During operation of the cooling tower 210, gas is ejected through the sparge ports 224 into the confined volume 270 between the outer wall of the gas inlet tube 222 and the inside wall of the weir 242 creating a mixture of gas and liquid within the confined volume 270 that is significantly reduced in bulk density compared to the average bulk density of the fluid located in the volume 271 outside of the wall of the weir 240. This reduction in bulk density of the gas/liquid mixture within confined volume 270 creates an imbalance in head pressure at all elevations between the surface 280 within evaporator vessel 230 and the first end 241 of the weir 240 when comparing the head pressure within the confined volume 270 and head pressure within the volume 271 outside of the wall of the weir 240 at equal elevations. The reduced head pressure within the confined volume 270 induces a flow pattern of liquid from the higher head pressure regions of volume 271 through the circulation gap 236 and into the confined volume 270. Once established, this induced flow pattern provides vigorous mixing action both within the confined volume 270 and throughout the volume 271 as liquid from the surface 280 and all locations within the volume 271 is drawn through the circulation gap 236 and upward through the confined volume 270 where the gas/liquid mixture flows outward over the second end 242 of the weir 240 and over the surface 280 confined within the evaporator vessel 230.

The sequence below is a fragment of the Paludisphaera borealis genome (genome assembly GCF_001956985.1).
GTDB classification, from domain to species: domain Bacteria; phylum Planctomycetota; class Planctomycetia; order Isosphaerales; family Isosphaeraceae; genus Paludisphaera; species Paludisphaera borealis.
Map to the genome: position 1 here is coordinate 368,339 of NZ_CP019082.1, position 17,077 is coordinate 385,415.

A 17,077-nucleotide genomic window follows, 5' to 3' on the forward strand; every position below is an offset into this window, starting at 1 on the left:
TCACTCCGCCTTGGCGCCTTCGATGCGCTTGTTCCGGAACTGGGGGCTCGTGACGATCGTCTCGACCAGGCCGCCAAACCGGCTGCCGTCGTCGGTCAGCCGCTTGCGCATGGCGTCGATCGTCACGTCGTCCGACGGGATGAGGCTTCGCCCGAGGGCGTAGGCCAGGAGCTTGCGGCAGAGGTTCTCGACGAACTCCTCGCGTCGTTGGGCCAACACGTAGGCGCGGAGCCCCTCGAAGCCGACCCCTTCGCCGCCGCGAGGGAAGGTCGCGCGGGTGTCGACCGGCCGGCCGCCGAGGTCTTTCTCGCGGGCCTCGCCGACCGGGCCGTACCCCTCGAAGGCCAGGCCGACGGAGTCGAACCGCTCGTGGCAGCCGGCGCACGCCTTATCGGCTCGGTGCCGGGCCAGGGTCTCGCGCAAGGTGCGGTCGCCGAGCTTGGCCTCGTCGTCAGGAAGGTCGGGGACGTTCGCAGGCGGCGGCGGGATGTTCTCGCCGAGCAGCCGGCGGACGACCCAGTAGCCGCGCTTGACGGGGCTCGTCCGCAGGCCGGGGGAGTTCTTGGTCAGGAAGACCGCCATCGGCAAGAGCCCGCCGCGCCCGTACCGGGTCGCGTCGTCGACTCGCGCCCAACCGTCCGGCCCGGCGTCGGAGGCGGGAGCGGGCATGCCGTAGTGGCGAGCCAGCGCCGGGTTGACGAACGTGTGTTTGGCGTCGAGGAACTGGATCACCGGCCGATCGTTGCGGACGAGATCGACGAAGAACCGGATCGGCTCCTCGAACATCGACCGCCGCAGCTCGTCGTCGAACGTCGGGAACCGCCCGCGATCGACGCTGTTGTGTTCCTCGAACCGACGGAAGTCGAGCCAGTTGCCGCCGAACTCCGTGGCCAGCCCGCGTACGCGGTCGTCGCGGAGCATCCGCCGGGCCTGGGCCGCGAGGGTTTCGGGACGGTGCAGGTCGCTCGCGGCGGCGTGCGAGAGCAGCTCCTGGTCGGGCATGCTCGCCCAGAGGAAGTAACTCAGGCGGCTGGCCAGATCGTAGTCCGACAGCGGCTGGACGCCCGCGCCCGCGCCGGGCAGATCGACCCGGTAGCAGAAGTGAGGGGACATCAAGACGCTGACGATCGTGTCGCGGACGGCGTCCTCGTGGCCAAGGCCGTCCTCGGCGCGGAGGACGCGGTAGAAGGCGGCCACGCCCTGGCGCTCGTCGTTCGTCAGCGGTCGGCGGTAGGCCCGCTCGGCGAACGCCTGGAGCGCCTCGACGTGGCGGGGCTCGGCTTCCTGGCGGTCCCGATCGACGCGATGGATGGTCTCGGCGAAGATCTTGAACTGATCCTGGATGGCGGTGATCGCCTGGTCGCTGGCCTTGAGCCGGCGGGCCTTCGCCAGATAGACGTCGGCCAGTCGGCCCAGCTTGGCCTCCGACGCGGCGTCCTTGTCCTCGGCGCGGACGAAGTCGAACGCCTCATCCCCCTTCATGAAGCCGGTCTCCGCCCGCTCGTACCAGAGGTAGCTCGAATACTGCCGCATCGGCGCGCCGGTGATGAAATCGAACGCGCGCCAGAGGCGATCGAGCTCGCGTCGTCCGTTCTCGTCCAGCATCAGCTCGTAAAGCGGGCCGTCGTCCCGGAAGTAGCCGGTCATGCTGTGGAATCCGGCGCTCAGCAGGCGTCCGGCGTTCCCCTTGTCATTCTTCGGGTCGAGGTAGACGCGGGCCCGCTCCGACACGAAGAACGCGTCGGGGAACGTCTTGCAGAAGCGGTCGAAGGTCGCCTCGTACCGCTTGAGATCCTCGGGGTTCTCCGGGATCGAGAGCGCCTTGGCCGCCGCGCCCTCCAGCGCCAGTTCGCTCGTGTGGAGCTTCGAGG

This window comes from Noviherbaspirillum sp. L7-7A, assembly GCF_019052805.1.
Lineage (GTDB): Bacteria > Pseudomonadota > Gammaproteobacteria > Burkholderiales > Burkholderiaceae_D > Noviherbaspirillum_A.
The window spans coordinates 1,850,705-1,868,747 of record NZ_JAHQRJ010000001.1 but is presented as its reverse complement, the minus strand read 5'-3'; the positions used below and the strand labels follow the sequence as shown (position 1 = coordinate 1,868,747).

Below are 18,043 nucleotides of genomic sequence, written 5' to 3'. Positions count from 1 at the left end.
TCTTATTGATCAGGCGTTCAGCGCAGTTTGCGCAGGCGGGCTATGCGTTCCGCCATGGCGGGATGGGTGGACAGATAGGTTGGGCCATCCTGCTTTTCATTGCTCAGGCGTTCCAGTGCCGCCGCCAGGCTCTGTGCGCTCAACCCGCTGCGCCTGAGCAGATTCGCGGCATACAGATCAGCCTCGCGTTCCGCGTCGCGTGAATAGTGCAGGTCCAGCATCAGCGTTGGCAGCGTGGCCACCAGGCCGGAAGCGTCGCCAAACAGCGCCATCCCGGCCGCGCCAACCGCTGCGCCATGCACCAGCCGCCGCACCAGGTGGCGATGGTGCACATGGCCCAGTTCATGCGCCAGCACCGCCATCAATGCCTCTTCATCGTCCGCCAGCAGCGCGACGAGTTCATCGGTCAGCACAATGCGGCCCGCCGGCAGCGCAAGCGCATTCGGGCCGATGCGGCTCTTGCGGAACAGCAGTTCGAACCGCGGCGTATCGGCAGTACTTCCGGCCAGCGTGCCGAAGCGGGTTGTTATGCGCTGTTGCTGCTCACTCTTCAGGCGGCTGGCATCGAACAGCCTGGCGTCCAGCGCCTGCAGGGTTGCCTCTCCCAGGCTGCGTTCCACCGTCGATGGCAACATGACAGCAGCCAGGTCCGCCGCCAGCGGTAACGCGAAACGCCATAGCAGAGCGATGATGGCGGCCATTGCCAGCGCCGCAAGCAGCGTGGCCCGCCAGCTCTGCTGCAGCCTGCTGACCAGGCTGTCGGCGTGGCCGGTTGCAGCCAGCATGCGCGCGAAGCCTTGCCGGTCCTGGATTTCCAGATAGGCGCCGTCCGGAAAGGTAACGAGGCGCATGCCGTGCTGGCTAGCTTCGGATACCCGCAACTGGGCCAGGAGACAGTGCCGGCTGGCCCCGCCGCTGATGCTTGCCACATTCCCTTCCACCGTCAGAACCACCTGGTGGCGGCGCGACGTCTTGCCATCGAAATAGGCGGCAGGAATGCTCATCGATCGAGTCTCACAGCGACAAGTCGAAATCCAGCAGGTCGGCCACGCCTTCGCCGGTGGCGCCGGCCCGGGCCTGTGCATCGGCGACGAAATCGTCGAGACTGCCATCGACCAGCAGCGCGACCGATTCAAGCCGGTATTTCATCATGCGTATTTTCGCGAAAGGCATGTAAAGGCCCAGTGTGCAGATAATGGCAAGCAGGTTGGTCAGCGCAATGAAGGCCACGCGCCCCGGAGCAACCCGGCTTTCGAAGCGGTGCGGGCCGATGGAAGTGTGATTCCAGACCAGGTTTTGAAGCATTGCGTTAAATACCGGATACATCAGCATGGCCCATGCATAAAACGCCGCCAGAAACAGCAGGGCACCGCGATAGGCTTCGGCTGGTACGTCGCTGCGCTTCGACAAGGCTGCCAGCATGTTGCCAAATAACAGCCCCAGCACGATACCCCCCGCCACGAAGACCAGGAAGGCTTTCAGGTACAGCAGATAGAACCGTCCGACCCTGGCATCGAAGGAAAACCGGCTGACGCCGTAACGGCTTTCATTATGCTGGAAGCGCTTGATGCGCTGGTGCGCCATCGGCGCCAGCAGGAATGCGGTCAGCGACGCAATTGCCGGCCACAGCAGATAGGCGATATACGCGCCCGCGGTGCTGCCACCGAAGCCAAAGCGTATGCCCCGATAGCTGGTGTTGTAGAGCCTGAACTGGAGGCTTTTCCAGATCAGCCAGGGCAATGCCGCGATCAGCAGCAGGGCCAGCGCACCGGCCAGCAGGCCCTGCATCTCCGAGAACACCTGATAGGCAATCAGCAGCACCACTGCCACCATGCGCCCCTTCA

Within confined volume 270, the induced flow pattern and resultant vigorous mixing action creates significant shearing forces that are primarily based on the gross difference in specific gravity and hence momentum vectors between the liquid and gas phases at all points on the interfacial surface area of the liquid and gas phases. The shearing forces driven by the significant difference in specific gravity between the liquid and gas phases, which is, generally speaking, of a magnitude of 1000:1 liquid to gas, cause the interfacial surface area between the gas and liquid phases to increase significantly as the average volume of each discrete gas region within the mixture becomes smaller and smaller due to the shearing force of the flowing liquid phase. Thus, as a result of the induced flow pattern and the associated vigorous mixing within the confined area 270, the total interfacial surface area increases as the gas/liquid mixture flows upward within confined volume 270. This increase in interfacial surface area or total contact area between the gas and liquid phases favors increased rates of heat and mass transfer between constituents of the gas and liquid phases as the gas/liquid mixture flows upward within confined volume 270 and outward over the second end 242 of the weir 240.